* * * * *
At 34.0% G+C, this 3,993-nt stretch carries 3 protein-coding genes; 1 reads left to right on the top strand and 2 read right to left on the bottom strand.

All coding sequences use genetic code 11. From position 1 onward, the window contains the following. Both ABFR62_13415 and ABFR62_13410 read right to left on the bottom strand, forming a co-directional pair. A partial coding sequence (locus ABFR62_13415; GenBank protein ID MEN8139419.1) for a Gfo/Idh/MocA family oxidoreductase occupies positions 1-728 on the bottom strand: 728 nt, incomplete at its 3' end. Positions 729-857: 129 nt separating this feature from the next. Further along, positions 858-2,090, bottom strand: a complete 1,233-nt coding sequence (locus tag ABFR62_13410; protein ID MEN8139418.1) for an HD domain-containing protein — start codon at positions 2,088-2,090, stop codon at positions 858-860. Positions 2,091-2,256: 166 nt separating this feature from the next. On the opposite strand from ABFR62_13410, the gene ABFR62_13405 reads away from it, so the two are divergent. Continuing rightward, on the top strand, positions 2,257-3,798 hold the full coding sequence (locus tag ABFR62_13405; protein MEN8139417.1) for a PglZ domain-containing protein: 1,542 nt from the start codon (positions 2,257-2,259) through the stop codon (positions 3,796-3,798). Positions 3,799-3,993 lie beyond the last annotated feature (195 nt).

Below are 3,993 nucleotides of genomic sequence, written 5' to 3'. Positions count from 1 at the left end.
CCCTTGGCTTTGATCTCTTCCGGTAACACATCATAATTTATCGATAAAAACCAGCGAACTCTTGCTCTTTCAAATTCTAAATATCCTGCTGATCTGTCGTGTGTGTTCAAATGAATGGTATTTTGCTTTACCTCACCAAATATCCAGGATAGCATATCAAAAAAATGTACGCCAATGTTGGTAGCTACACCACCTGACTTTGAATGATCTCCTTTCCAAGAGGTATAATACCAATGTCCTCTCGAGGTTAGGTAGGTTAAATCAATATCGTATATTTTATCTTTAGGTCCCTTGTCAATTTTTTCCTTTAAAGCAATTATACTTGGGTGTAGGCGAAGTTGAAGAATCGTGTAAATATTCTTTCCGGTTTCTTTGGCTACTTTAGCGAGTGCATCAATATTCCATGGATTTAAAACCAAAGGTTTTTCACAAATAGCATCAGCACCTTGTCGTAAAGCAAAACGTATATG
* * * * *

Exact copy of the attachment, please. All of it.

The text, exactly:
At 34.0% G+C, this 3,993-nt stretch carries 3 protein-coding genes; 1 reads left to right on the top strand and 2 read right to left on the bottom strand.

All coding sequences use genetic code 11. From position 1 onward, the window contains the following. Both ABFR62_13415 and ABFR62_13410 read right to left on the bottom strand, forming a co-directional pair. A partial coding sequence (locus ABFR62_13415; GenBank protein ID MEN8139419.1) for a Gfo/Idh/MocA family oxidoreductase occupies positions 1-728 on the bottom strand: 728 nt, incomplete at its 3' end. Positions 729-857: 129 nt separating this feature from the next. Further along, positions 858-2,090, bottom strand: a complete 1,233-nt coding sequence (locus tag ABFR62_13410; protein ID MEN8139418.1) for an HD domain-containing protein — start codon at positions 2,088-2,090, stop codon at positions 858-860. Positions 2,091-2,256: 166 nt separating this feature from the next. On the opposite strand from ABFR62_13410, the gene ABFR62_13405 reads away from it, so the two are divergent. Continuing rightward, on the top strand, positions 2,257-3,798 hold the full coding sequence (locus tag ABFR62_13405; protein MEN8139417.1) for a PglZ domain-containing protein: 1,542 nt from the start codon (positions 2,257-2,259) through the stop codon (positions 3,796-3,798). Positions 3,799-3,993 lie beyond the last annotated feature (195 nt).

Below are 3,993 nucleotides of genomic sequence, written 5' to 3'. Positions count from 1 at the left end.
CCCTTGGCTTTGATCTCTTCCGGTAACACATCATAATTTATCGATAAAAACCAGCGAACTCTTGCTCTTTCAAATTCTAAATATCCTGCTGATCTGTCGTGTGTGTTCAAATGAATGGTATTTTGCTTTACCTCACCAAATATCCAGGATAGCATATCAAAAAAATGTACGCCAATGTTGGTAGCTACACCACCTGACTTTGAATGATCTCCTTTCCAAGAGGTATAATACCAATGTCCTCTCGAGGTTAGGTAGGTTAAATCAATATCGTATATTTTATCTTTAGGTCCCTTGTCAATTTTTTCCTTTAAAGCAATTATACTTGGGTGTAGGCGAAGTTGAAGAATCGTGTAAATATTCTTTCCGGTTTCTTTGGCTACTTTAGCGAGTGCATCAATATTCCATGGATTTAAAACCAAAGGTTTTTCACAAATAGCATCAGCACCTTGTCGTAAAGCAAAACGTATATG